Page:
Every year the NBA Hall of Fame inducts a few people into its hallowed halls. They've just admitted the Class of 2009, and what a class. One person overshadows them all, of course: Michael Jordan. But he's not who I want to talk about. Alongside Jordan is John Stockton, the NBA's all-time assist and steals leader. There have been flashier passers, but Stockton is the type of player who knows where he wants the ball to go to, and that it will go there. I once watched him throw a bounce pass that looked so simple, but was so razor sharp in splitting the defence - it was ten times better than any behind-the-back pass you find on an ESPN highlight reel. Of the other point guards I've actually watched (as opposed to those I didn't, such as the old-timers like Bob Cousy), only Magic Johnson and Jason Kidd are comparable.

And then there's David Robinson. My favourite player as a teenager was Penny Hardaway, but there's no player in the NBA, possibly in all sports, I admire more than the Admiral. David Robinson is class, not just as an athlete, but as a person. I like to think the reason why the San Antonio Spurs has remained such a professional and respected organisation unlike one or two others (see: New York) is due in no small part to his influence. I don't think I got to watch him at his peak - the early 90s, where by most accounts he could justifiably lay claim to being the best centre of all-time, but I did watch him in the late 90s and especially after he gracefully ceded leadership of the Spurs to Tim Duncan. He had no ego. I'm proud he calls himself a Christian, because he has shown complete integrity; no one speaks of him badly. Here's a brief news profile, and a more in-depth one. Here's a tribute post.

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Friday, September 11, 2009

Let us Love and Sing and Wonder

Weekend's here! Am happy after having had to do 8 days straight. Here's the song that's been stuck in my head for the last few days - John Newton set to new music by Laura Taylor, as featured on the album Indelible Grace III: For All the Saints. It was also covered by Jars of Clay on their Redemption Songs album. Band featured here is an Asian-American Christian group, I believe.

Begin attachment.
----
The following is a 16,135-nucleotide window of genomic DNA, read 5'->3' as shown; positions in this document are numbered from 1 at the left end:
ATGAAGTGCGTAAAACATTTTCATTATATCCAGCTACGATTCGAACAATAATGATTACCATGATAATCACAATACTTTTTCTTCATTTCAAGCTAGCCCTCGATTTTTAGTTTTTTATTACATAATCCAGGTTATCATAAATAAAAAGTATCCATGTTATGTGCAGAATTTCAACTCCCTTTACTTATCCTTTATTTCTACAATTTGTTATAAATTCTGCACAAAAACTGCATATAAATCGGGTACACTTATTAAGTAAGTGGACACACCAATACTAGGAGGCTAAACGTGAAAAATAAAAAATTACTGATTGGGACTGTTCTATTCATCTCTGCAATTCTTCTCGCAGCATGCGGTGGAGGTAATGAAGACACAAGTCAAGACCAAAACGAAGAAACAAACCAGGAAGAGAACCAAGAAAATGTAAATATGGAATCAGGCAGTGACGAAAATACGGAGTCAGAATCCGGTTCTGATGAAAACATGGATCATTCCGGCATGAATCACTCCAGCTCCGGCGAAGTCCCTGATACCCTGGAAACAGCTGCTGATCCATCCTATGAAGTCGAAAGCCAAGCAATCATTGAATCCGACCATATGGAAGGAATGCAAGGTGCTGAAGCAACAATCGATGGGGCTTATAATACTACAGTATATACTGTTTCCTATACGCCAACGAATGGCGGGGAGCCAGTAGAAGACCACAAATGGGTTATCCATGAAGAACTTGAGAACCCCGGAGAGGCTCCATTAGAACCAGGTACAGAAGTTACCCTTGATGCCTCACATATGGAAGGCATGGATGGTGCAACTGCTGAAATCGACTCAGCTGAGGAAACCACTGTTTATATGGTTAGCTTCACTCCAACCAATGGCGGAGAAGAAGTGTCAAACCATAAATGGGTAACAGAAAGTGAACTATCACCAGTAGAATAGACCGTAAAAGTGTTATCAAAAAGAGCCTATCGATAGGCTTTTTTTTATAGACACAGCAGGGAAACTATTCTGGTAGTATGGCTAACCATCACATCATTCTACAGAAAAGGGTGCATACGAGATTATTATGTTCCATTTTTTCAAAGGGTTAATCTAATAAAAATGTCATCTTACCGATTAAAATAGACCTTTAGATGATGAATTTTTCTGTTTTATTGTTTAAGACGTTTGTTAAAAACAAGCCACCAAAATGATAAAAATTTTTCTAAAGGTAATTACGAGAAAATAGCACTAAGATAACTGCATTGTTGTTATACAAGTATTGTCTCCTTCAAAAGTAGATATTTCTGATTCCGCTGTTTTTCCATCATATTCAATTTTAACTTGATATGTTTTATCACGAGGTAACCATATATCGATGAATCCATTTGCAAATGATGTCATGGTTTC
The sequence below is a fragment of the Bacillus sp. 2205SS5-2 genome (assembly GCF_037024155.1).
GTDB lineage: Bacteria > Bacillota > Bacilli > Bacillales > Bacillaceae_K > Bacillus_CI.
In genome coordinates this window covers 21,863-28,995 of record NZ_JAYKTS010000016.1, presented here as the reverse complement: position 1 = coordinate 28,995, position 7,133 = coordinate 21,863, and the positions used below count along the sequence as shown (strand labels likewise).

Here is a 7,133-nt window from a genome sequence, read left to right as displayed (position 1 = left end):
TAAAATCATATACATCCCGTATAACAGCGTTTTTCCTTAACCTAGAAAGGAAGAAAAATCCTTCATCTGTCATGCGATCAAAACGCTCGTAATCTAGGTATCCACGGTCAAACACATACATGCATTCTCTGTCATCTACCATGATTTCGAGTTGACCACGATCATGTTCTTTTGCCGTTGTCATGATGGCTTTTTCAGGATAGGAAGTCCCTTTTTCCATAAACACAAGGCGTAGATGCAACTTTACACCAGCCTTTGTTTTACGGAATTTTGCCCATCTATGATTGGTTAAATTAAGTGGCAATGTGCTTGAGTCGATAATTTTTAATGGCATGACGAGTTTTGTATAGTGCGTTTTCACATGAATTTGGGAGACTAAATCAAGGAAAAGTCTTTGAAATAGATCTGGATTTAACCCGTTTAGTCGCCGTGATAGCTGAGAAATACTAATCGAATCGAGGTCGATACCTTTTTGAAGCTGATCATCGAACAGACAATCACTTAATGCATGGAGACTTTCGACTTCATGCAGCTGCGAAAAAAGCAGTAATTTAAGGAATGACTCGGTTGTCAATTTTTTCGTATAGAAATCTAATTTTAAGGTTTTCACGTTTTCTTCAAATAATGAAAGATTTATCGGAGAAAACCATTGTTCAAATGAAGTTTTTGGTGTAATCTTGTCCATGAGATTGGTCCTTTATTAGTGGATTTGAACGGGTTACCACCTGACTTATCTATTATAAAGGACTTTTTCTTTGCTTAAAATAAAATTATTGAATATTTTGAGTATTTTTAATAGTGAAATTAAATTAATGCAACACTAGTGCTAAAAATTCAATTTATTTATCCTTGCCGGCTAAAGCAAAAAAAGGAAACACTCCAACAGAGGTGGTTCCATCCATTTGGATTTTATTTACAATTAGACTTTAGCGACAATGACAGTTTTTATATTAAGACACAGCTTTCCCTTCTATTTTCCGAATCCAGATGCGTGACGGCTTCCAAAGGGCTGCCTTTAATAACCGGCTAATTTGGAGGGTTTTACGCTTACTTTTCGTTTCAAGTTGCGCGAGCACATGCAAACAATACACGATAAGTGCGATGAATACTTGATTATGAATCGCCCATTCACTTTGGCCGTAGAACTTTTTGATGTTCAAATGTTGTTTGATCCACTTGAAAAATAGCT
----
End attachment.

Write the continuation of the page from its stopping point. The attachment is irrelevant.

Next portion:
Let us love and sing and wonder
Let us praise the Savior's name
He has hushed the law's loud thunder
He has quenched Mount Sinai's flame

2. Let us love the Lord Who bought us
Pitied us when enemies
Called us by His grace and taught us
Gave us ears and gave us eyes
He has washed us with His blood
He has washed us with His blood
He has washed us with His blood
He presents our souls to God

3. Let us wonder grace and justice
Join and point to mercy's store
When through grace in Christ our trust is
Justice smiles and asks no more
He Who washed us with His blood
He Who washed us with His blood
He Who washed us with His blood
Has secured our way to God

4. Let us praise and join the chorus
Of the saints enthroned on high
Here they trusted Him before us
Now their praises fill the sky
Thou hast washed us with Thy blood
Thou hast washed us with Thy blood
Thou hast washed us with Thy blood
Thou art worthy Lamb of God

Words: John Newton
Music: Laura Taylor

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Wednesday, September 02, 2009

Bible translations for non-literates

There's a very interesting article over at the Lausanne World Pulse on advancing Bible translations for non-reading audiences. (HT: etrangere)

This is a great reminder to bookish people like me that print media is not the only form in which the Word of God can be conveyed. While I very rarely meet anyone who's illiterate, I have tried to think through (vaguely) how to teach/lead Bible studies for non-book people. That is, those who might have some ability to read, but struggle with it, or just aren't at all interested in it. This reminded me that while it's good to try to teach Bible reading skills (Observation etc.), they aren't the only tools at my disposal. I remember a Bible study years ago which I restructured as a drama being quite a hit! An oral translation might also be better at bringing out some aspects, such as tone and emphasis, much better than a written translation can.

Of course, anything that seeks to make the Bible accessible to more people is always a good thing!

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Unsurprisingly, quite a few introspective "state of the nation" pieces coming out.

There's an outsider's perspective, from a decidedly secularist viewpoint: The myth of a moderate Malaysia, originally published in Forbes. I get the sense that the piece is more about his larger point that religion is best subordinated to modernity, with Malaysia as his prime example, rather than Malaysia itself. But it's an interesting piece nevertheless, since it probably is representative of the beliefs of many of the urban, upper-middle class, Malaysiakini-reading segment.

Another myth to come under attack is that of the monolithic community. This is a piece I'm generally happy to agree with.

I've also gone back to read my post from over a year ago - Race meets the Malaysian church, in conversation with my friend WN, who incidentally is trying to think through what it means to be a citizen at the moment over at his blog. And I don't think there's anything I'll change from that post.